Well and I’ll let the politics play its way out. We’re talking about health care, and I’m speaking to you as the secretary. So I want to respect my lane here, where I can go and can’t go I’m not I’m no longer a member of Congress, who has the freedom to just talk on any subject. But what I can tell you is this. I don’t, I don’t think it matters what type of government official you are, you should be in the business of trying to expand access to care, to include more not to exclude people, and not to ban care. And I don’t believe health care ever should be about exclusion, and leaving people behind. And so we’ll keep working. But we’ve made some great progress. There are more Americans today, as you know, Andy, who have health coverage, health insurance than ever in the history of the United States, more than 300 million Americans have access to care. And that peace of mind that comes with it, we have the lowest rate of uninsurance healthcare uninsurance that you and I have ever seen in the history of the country, the lowest rates were down about 8% is still too high. But it used to be about 16% or higher, no more than 10-20 years ago. And so we’re making great progress, because we’re being more inclusive. We’re trying to expand people’s rights, not shrink their rights and exclude people.
Xavier Becerra 20:49
Let the record also note that we have an administration or at least a Cabinet Secretary that cares about the Hatch Act, which is unusual compared to the last administration. And we’ll put a link to what the Hatch Act is in our show notes. People want to know what that’s all about. Let’s turn to the COVID-19. And kind of where we stand with the pandemic. Certainly, you have a number of people from your department and from the administration, who’ve done a lot of work to make sure we have high quality boosters that have been updated in drugstores everywhere around the country. This obviously was something that I was working on back in the day, it seems like 50 years ago, but at this point in time, we’re having a real challenge getting people to listen, and to get boosted. And I think it’s beyond, like people who are getting anti-vaccine and all that, but seems to be that that a number of Americans are just sort of not taking advantage of kind of what is a very good protective health measure. And furthermore, when you get into certain parts of the country, great drugs like Pax COVID, which the FDA worked hard with manufacturers to get to people sales aren’t being prescribed very much. How do you guys think about what more can you say about how to meet this challenge?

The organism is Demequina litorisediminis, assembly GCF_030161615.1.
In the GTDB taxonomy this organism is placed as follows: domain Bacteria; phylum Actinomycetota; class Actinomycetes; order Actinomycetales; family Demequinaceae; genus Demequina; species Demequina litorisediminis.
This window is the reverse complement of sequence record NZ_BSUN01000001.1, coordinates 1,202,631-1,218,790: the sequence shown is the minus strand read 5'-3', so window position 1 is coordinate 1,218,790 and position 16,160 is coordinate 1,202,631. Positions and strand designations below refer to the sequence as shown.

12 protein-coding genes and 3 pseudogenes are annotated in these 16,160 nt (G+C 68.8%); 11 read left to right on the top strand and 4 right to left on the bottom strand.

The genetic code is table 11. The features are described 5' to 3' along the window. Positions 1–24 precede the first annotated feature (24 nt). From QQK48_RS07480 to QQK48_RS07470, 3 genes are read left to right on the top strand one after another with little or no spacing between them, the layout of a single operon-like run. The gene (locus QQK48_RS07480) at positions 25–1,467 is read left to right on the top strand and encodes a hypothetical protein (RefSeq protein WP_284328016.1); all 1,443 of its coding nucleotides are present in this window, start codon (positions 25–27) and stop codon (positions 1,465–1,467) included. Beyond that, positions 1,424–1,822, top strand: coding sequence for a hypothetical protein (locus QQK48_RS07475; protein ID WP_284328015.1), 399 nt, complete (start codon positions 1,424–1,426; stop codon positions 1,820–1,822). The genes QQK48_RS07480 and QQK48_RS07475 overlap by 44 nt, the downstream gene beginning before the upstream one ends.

Xavier Becerra 23:28